18 September 2002

S1M-2952 Criminal Justice (Scotland) Bill: Stage 1

The Presiding Officer (Sir David Steel): Our main item of business this afternoon is the stage 1 debate on motion S1M-2952, in the name of Jim Wallace, on the general principles of the Criminal Justice (Scotland) Bill. I call Jim Wallace to speak to and move the motion.

... ... ...

Stewart Stevenson (Banff and Buchan) (SNP): I share Pauline McNeill's disappointment at seeing in the press and hearing on the radio discussions of the committee report before it was published. Indeed, about half an hour before the report was published, we heard some of the protagonists in the smacking issue having a debate on a report that they clearly had not seen.

I want to develop some of the issues that have been raised in the debate so far and to shine a little light into some of the more distant corners of the bill, which have had less scrutiny. I begin by welcoming the minister's acknowledgement that the Executive will reconsider the definitions that will be applied when considering orders for lifelong restriction, with particular regard to the committee's reference to ICD-10—international classification of diseases 10—disorders.

It came as a great surprise to me that even the principle of victim statements received such a lukewarm reception from organisations that might have been expected to welcome their introduction. I say to Mike Rumbles that that was evidence. Does that say something about the consultation process? I ask that neutrally.

The minister says that the Executive is clear about the purpose of victim statements, but I direct the minister to Victim Support Scotland's lukewarm statement:

"Victims may be further distressed and in some sense revictimised by the requirement to be examined and cross examined in the formal court setting."

Scottish Women's Aid said:

"we would have concerns as to the safety of women".

The principle is great, but genuine concerns are being expressed.

Like Pauline McNeill, I think that victims could benefit from much in sections 15 and 16, which could allow them to influence the outcome of Parole Board processes. The sections relate to people who were sentenced to four years or more after 1 April 1997. Elsewhere in the bill, ministers have the opportunity to modify that date. I encourage them to do so and to consider whether, in due course, the same processes could be applied to shorter sentences. That would give victims a wider role in determining release and it would give them the opportunity to know that release is coming along. Those issues are important to victims.

I absolutely support the banning in section 43 of striking a child about the head or of using implements to strike any part of a child. The furore about smacking and the committee's attitude should have come as no surprise to ministers. I first raised the issue with Jim Wallace on 19 September 2001, when I said:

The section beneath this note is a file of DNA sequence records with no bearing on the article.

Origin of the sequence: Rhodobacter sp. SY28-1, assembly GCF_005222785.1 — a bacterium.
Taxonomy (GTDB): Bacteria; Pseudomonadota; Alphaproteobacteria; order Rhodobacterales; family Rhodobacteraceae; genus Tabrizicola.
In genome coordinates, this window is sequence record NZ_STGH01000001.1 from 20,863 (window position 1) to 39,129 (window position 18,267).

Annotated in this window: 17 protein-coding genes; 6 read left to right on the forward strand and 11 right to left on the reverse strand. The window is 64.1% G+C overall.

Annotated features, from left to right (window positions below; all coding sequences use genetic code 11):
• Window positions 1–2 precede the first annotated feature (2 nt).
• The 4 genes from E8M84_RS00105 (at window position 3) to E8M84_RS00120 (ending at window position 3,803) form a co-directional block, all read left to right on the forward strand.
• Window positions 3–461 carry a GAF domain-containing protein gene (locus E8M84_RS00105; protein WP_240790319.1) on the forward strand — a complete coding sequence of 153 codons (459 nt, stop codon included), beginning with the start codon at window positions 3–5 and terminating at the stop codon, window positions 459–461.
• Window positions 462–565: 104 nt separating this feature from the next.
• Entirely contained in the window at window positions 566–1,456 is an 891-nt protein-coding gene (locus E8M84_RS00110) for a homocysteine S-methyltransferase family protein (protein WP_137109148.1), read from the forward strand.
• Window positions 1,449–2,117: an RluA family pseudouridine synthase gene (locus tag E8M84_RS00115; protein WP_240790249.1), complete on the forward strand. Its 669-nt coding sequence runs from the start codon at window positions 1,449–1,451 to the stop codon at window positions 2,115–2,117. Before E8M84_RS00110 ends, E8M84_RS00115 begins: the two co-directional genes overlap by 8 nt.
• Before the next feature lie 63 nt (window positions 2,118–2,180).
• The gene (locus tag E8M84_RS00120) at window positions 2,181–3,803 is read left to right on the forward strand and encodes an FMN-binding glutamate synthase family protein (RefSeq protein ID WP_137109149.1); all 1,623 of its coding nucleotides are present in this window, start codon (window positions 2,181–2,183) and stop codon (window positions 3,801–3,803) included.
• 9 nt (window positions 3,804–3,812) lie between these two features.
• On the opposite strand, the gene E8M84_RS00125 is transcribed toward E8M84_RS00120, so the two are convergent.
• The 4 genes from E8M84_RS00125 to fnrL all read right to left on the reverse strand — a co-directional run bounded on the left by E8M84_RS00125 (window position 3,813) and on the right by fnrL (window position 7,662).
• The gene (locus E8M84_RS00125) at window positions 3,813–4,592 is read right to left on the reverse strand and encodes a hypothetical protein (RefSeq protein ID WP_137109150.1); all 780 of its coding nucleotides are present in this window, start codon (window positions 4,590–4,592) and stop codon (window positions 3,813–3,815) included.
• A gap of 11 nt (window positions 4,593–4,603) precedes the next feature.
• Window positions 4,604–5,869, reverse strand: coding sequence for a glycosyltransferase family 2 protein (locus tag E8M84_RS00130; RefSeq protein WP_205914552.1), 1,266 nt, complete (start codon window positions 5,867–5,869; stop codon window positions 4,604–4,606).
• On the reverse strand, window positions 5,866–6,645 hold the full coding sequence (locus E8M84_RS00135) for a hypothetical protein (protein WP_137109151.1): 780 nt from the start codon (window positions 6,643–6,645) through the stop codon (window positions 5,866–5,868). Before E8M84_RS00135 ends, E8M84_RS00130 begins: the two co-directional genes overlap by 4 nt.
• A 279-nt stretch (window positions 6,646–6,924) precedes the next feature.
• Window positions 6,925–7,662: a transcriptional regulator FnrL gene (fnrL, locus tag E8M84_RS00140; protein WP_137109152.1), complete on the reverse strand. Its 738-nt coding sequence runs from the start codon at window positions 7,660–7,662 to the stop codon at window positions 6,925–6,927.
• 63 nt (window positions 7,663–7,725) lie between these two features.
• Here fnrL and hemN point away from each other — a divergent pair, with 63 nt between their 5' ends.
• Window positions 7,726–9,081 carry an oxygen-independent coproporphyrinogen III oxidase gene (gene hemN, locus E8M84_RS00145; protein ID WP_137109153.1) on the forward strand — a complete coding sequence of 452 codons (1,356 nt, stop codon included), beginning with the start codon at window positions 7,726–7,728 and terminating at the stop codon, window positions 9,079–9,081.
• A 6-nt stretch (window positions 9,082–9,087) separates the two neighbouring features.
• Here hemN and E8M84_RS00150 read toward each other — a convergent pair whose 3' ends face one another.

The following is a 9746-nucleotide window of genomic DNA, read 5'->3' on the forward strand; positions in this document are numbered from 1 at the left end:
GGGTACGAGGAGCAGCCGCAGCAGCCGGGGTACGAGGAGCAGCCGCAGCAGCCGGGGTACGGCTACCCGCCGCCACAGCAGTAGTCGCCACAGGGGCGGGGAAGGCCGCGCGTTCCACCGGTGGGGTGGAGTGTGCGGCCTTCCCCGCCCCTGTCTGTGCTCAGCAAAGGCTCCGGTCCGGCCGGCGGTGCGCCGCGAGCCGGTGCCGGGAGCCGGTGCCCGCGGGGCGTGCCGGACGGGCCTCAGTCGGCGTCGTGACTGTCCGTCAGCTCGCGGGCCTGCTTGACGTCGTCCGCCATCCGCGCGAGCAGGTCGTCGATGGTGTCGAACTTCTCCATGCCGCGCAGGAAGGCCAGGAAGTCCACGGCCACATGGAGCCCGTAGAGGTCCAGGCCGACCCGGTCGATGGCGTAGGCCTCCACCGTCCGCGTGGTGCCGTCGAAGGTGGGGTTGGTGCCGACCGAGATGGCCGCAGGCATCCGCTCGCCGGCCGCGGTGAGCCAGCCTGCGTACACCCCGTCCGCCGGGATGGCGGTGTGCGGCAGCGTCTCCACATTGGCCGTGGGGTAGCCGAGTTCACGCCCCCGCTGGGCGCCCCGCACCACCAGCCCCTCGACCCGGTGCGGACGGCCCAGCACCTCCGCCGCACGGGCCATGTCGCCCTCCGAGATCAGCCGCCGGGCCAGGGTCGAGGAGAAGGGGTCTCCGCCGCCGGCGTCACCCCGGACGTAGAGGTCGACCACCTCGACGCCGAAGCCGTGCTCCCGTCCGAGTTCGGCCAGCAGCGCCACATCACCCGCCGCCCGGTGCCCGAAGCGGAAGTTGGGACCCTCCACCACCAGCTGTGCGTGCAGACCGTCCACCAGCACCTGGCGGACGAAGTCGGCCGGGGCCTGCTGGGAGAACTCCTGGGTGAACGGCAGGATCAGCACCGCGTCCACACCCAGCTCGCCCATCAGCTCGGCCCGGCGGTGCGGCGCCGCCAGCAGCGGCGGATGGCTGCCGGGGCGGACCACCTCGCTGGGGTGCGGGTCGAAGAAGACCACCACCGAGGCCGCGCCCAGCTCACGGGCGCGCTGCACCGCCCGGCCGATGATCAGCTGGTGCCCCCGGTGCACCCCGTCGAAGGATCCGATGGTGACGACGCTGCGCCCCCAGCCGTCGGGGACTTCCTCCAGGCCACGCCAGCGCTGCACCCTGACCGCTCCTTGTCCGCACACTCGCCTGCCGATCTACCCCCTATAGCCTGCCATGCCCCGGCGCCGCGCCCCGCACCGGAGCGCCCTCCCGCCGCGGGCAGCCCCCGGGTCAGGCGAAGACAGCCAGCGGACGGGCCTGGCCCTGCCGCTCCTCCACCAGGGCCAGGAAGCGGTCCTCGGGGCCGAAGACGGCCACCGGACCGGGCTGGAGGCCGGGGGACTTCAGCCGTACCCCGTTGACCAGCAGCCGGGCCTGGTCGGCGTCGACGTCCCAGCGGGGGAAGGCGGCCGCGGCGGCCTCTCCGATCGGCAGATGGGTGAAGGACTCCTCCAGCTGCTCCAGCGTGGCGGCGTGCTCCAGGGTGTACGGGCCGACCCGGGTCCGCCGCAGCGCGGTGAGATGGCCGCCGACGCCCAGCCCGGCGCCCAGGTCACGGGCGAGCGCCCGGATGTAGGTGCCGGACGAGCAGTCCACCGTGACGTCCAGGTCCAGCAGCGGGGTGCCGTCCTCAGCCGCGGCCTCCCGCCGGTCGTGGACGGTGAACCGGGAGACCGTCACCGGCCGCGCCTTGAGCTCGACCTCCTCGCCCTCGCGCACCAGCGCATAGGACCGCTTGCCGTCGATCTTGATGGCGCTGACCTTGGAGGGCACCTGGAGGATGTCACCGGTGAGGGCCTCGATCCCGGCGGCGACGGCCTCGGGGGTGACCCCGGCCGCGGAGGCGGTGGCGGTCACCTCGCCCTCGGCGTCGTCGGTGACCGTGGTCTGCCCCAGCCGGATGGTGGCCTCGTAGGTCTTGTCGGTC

"The objective is not simply to change the legal system, but to deliver a better environment for children in which fewer are chastised."—[Official Report, Justice 1 Committee and Justice 2 Committee (Joint Meeting), 19 September 2001; c 116.]

That remains my objective and that of many members.

We must welcome the minister's change of heart, but the Executive is not off the hook until it makes clear and credible non-legislative proposals that will deliver change in early course. Those proposals must address the point that psychologist Helen Stirling made to the Justice 2 Committee. She said:

"Some research shows that several verbal punishments, such as really heavy shouting"

which I am demonstrating—


which the members opposite are experiencing—

"or calling the child names ... can also have a damaging long-term effect".—[Official Report, Justice 2 Committee, 22 May 2002; c 1377.]

Roseanna Cunningham pointed to the dangers of miscellaneous provisions bills such as the Criminal Justice (Scotland) Bill. For example, section 55 makes Scots residents criminally responsible for actions abroad. We have had no time to debate or consider that. Section 61 has been scrutinised, but the need remains to take more evidence at stage 2. Section 59—I do not even remember reading it—says that ministers must report to Parliament on a feasibility study by 31 December 2008. That must be some feasibility study.

Mr Gallie talked about the process for the bill henceforth. I understand that the ruling is that, as the bill is about the criminal justice system, if we agree to the general principles, it will be valid to lodge amendments that relate to any aspect of the criminal justice system. Therefore, anything could be introduced into the bill. According to the advice that I have been given, that would be procedurally correct, but would serve good legislative order ill. That is why Roseanna Cunningham was correct to draw attention to the dangers of such jumbo-sized bills.


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